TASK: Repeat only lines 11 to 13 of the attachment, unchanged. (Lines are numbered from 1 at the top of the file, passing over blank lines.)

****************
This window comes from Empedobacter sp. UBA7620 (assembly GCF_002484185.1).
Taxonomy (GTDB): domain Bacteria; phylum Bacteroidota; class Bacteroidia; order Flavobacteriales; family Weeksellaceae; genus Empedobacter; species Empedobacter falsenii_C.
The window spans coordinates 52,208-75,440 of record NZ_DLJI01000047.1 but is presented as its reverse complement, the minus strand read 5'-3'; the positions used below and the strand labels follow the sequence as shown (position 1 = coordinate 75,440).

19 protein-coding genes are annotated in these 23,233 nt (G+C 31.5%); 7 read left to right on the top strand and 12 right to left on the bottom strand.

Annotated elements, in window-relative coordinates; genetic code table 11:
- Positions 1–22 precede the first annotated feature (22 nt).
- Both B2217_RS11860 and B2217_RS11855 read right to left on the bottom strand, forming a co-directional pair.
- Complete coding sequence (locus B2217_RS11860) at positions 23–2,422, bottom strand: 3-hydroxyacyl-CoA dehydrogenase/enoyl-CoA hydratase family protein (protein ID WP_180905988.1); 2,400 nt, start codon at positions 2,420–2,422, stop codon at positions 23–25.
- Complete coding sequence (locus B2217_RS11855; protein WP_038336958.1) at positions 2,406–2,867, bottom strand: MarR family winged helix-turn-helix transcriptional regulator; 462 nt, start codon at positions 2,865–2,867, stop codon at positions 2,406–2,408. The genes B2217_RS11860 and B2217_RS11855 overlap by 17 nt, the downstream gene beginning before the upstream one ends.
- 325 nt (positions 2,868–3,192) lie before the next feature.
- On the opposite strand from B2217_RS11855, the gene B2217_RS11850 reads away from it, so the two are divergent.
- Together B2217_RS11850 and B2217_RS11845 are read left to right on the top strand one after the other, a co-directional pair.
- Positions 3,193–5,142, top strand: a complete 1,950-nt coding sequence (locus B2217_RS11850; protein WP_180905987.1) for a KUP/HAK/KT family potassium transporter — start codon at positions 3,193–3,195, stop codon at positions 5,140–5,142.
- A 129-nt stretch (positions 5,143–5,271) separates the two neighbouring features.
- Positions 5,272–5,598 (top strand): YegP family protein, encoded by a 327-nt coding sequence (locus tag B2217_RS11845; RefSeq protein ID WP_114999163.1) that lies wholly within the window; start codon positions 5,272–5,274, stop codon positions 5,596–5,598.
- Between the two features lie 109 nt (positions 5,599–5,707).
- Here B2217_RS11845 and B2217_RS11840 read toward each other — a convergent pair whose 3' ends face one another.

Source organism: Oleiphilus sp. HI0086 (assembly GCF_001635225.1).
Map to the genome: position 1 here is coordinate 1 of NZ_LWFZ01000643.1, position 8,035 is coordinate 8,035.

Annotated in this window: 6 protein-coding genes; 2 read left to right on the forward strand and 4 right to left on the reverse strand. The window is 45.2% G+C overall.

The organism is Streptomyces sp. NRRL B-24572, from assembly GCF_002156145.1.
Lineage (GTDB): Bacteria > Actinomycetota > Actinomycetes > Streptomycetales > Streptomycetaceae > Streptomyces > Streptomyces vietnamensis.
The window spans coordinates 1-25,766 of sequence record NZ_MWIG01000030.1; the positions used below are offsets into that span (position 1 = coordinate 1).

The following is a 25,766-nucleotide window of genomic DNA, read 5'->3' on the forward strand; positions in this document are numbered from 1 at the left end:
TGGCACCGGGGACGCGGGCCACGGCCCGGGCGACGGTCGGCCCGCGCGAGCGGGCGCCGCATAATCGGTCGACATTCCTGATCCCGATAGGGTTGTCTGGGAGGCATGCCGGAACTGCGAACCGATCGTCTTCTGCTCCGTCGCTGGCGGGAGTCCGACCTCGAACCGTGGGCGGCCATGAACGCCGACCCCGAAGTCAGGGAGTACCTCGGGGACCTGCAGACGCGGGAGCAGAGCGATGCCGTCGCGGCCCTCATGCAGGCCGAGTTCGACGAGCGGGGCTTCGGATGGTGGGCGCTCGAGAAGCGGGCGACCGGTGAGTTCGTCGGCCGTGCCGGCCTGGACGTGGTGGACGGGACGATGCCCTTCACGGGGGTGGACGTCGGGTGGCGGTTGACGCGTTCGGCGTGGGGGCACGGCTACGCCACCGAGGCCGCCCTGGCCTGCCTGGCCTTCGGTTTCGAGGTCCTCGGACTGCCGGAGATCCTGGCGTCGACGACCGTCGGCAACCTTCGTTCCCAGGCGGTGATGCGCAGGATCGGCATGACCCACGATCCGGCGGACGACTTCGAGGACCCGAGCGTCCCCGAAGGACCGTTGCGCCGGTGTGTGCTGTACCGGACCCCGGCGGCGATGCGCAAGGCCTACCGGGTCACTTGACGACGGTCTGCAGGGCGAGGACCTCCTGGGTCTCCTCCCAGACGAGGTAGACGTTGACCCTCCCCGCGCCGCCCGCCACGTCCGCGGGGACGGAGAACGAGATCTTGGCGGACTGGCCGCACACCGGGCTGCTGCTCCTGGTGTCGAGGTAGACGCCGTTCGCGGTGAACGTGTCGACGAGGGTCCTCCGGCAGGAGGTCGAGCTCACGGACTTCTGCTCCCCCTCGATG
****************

- On the opposite strand from B2217_RS11855, the gene B2217_RS11850 reads away from it, so the two are divergent.
- Together B2217_RS11850 and B2217_RS11845 are read left to right on the top strand one after the other, a co-directional pair.
- Positions 3,193–5,142, top strand: a complete 1,950-nt coding sequence (locus B2217_RS11850; protein WP_180905987.1) for a KUP/HAK/KT family potassium transporter — start codon at positions 3,193–3,195, stop codon at positions 5,140–5,142.